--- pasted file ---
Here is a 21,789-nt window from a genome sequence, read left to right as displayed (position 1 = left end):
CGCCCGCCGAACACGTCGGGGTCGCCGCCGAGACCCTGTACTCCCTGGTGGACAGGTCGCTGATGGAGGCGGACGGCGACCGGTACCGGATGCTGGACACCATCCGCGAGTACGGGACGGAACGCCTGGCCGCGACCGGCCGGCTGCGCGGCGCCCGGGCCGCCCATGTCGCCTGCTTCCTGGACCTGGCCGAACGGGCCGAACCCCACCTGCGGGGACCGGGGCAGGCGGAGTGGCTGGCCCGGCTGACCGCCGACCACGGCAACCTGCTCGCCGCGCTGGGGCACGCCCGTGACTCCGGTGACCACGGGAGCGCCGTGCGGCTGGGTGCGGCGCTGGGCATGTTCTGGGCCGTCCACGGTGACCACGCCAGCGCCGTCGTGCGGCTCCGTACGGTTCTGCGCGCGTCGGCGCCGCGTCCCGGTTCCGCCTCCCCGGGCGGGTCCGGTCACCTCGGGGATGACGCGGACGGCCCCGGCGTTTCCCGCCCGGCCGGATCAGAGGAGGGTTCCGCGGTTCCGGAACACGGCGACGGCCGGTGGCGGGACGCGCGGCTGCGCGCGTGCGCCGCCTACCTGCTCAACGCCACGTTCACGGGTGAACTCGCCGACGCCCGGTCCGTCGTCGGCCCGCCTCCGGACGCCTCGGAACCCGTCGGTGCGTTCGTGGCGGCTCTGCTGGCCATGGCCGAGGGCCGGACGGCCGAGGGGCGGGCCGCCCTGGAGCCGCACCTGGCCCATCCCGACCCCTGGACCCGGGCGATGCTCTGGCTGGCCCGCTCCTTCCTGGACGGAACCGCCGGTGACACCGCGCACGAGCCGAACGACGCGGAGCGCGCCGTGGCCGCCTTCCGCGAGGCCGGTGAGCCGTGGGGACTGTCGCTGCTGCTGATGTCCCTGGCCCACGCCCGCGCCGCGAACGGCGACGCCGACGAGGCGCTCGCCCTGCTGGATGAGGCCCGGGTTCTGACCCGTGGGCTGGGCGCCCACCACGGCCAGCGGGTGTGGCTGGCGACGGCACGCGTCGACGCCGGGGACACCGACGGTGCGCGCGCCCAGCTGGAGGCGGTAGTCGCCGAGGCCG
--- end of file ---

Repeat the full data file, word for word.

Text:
Here is a 21,789-nt window from a genome sequence, read left to right as displayed (position 1 = left end):
CGCCCGCCGAACACGTCGGGGTCGCCGCCGAGACCCTGTACTCCCTGGTGGACAGGTCGCTGATGGAGGCGGACGGCGACCGGTACCGGATGCTGGACACCATCCGCGAGTACGGGACGGAACGCCTGGCCGCGACCGGCCGGCTGCGCGGCGCCCGGGCCGCCCATGTCGCCTGCTTCCTGGACCTGGCCGAACGGGCCGAACCCCACCTGCGGGGACCGGGGCAGGCGGAGTGGCTGGCCCGGCTGACCGCCGACCACGGCAACCTGCTCGCCGCGCTGGGGCACGCCCGTGACTCCGGTGACCACGGGAGCGCCGTGCGGCTGGGTGCGGCGCTGGGCATGTTCTGGGCCGTCCACGGTGACCACGCCAGCGCCGTCGTGCGGCTCCGTACGGTTCTGCGCGCGTCGGCGCCGCGTCCCGGTTCCGCCTCCCCGGGCGGGTCCGGTCACCTCGGGGATGACGCGGACGGCCCCGGCGTTTCCCGCCCGGCCGGATCAGAGGAGGGTTCCGCGGTTCCGGAACACGGCGACGGCCGGTGGCGGGACGCGCGGCTGCGCGCGTGCGCCGCCTACCTGCTCAACGCCACGTTCACGGGTGAACTCGCCGACGCCCGGTCCGTCGTCGGCCCGCCTCCGGACGCCTCGGAACCCGTCGGTGCGTTCGTGGCGGCTCTGCTGGCCATGGCCGAGGGCCGGACGGCCGAGGGGCGGGCCGCCCTGGAGCCGCACCTGGCCCATCCCGACCCCTGGACCCGGGCGATGCTCTGGCTGGCCCGCTCCTTCCTGGACGGAACCGCCGGTGACACCGCGCACGAGCCGAACGACGCGGAGCGCGCCGTGGCCGCCTTCCGCGAGGCCGGTGAGCCGTGGGGACTGTCGCTGCTGCTGATGTCCCTGGCCCACGCCCGCGCCGCGAACGGCGACGCCGACGAGGCGCTCGCCCTGCTGGATGAGGCCCGGGTTCTGACCCGTGGGCTGGGCGCCCACCACGGCCAGCGGGTGTGGCTGGCGACGGCACGCGTCGACGCCGGGGACACCGACGGTGCGCGCGCCCAGCTGGAGGCGGTAGTCGCCGAGGCCG